Top Canadian Baseball Stories of 2010 – Part 1

Happy New Year!

With the calendar now turned to 2011, here’s part one of my look back at the top Canadian baseball stories of 2010 (in no particular order):

Votto wins NL MVP, Lou Marsh and Tip O’Neill awards
After battling anxiety and depression in 2009, Etobicoke, Ont., native Joey Votto’s 2010 season was nothing short of remarkable. The Cincinnati Reds first baseman led the National League in on-base percentage (.424) and OPS (1,024), finished second in batting average (.324) and third in home runs (37) and RBIs (113). His heroics led the Cincinnati Reds to their first playoff appearance since 1995.

Pat Gillick elected to Cooperstown
With Pat Gillick as GM, the Jays recorded 11 consecutive winning seasons (1983 to 1993), captured five division titles and won two World Championships. Following his tenure in Toronto, the savvy baseball man, who became a Canadian citizen in 2005, later built playoff teams in Baltimore, Seattle and Philadelphia to become the only GM to guide four different clubs to the post-season. Gillick was the only nominee elected by the Hall of Fame’s Veterans Committee.

Bob Elliott wins Jack Graney Award
No other scribe is more dedicated to covering Canadian baseball than Bob Elliott. Universally respected, Elliott writes about everything from grassroots baseball to Canadian college prospects to Canuck big leaguers in his must-read work for the Toronto Sun. He’s also the architect of the and the author of the bible of Canadian baseball – The Northern Game. The Jack Graney Award is presented by the Canadian Baseball Hall of Fame to a representative of the media who has made a significant contributions to the game of baseball in Canada through their life’s work.

Alomar, Quantrill & Roth enter Canadian Ball Hall
The Canadian Baseball Hall of Fame added three worthy members in 2010. Roberto Alomar was enshrined for his five all-star appearances, five Gold Gloves and two World Series titles as a Jay, while Port Hope, Ont., native Paul Quantrill was recognized for his 14-year career that saw him pitch in a Canadian record 841 games. The late Allan Roth, a Montreal native, was also inducted. Hired by legendary executive Branch Rickey in 1947, Roth was baseball’s first team statistician.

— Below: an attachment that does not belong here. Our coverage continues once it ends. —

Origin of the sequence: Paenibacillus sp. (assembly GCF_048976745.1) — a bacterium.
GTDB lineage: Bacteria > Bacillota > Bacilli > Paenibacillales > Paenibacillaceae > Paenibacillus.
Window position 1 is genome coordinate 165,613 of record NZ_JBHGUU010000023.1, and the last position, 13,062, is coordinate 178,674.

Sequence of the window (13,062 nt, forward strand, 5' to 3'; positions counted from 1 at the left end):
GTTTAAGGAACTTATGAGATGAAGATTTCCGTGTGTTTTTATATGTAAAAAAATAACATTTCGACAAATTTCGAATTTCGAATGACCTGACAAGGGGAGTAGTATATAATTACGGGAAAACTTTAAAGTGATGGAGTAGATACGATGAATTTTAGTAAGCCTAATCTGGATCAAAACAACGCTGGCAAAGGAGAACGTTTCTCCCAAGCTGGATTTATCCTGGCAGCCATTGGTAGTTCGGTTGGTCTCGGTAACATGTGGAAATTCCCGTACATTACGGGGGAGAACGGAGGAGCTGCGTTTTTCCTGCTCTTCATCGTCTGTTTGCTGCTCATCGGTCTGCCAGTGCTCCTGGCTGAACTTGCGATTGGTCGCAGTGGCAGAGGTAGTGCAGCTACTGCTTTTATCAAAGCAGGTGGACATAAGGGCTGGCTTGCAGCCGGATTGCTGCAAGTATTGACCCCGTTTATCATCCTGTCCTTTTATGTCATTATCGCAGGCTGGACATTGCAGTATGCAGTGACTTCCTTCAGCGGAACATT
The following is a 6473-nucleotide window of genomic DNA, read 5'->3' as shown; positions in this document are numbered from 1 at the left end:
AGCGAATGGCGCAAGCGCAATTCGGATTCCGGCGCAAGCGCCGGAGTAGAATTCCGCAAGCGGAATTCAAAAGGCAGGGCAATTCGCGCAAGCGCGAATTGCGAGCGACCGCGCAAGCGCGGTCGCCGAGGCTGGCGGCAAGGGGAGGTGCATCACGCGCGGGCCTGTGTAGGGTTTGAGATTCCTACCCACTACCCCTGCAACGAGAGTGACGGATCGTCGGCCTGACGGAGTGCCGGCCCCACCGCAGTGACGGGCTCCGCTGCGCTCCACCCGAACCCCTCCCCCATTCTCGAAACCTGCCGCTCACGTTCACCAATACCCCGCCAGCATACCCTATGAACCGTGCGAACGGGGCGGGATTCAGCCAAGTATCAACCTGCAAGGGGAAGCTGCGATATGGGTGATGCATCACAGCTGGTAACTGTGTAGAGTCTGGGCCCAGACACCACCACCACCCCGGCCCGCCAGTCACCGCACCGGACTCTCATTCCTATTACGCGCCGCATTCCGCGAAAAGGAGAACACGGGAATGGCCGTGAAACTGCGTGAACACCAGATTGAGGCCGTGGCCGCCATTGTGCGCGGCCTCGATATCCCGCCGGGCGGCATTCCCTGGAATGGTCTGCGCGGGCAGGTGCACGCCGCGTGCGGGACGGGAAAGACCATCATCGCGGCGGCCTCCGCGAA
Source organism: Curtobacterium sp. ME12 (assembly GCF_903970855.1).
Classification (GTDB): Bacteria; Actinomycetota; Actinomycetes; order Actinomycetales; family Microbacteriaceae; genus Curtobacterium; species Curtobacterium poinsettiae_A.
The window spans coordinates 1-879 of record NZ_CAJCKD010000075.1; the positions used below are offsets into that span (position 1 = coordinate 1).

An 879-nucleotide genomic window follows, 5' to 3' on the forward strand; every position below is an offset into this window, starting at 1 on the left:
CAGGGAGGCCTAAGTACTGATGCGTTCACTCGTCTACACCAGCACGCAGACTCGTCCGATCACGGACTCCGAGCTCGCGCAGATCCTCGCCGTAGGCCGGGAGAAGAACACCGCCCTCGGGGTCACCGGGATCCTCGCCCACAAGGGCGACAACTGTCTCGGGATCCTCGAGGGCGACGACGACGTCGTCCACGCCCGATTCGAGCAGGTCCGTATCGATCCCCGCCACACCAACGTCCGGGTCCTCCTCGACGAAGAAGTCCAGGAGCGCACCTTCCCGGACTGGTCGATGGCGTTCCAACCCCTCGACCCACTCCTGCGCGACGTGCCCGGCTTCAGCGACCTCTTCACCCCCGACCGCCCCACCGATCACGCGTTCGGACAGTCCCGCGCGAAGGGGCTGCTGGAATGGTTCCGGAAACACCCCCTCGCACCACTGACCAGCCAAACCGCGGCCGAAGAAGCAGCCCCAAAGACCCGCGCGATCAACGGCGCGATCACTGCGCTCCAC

Matt Stairs breaks pinch-hit home run record
Toiling with the San Diego Padres, his 12th different big league club, Matt Stairs belted his 21st career pinch-hit home run to break Cliff Johnson’s major league record on August 21. The ball the stocky Fredericton, N.B., native hit off of Brewers reliever Kameron Loe for his record-smashing round-tripper fortuitously ricocheted back onto the field, and Stairs was able to retrieve it. The Canuck slugger hinted in an interview that that ball would likely end up in the Canadian Baseball Hall of Fame. Stairs would slug two more pinch-hit homers in 2010. The journeyman Canuck recently signed with the Washington Nationals, his record-breaking 13th different big league club.

Dan Shulman named voice of Sunday Night Baseball
Toronto native, Dan Shulman, will take the place of broadcasting icon Jon Miller on ESPN’s Sunday Night Baseball telecasts in 2011. An immense talent, the former Jays TV broadcaster was selected as the decade’s best national play-by-play announcer by Sports Illustrated in December 2009. In Toronto sports circles, it’s often lamented that the Jays’ biggest free agent loss was losing Shulman to ESPN.

Stay tuned for Part 2 of the top Canadian baseball stories of 2010. This should be published in the next couple of days.


4 thoughts on “Top Canadian Baseball Stories of 2010 – Part 1

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  1. Kevin-who plays 1st base for Canada if the World Baseball Classic was spring 2011? Now, give me your prediction two years down the road and who will be playing 1st base for Canada in the World Baseball Classic when it really happens in 2013. Plus of course why do you think?

    Let’s hope 2011 Canadian excitement starts with Alomar in Cooperstown on Wednesday and Matt Stairs making his Major League record 13th team the Washington Nationals!

    1. Thanks for the comment. I think if the WBC was in the spring of 2011, it would be Votto. Morneau is still coming off a concussion. That said, I think Votto has a lot of respect for Morneau. I think if Morneau wanted to play first Votto would respect that. In 2013, that’s a tough one. It depends on a lot of things, but I think if Morneau is healthy, he would be at first — simply due to seniority.

  2. From Devon Teeple:

    If that is part 1, I can’t wait for part 2.

    Canada is is becoming an integral part of the game, a real force to be reckoned with.

    Thank you for the great and continuous work that you do.

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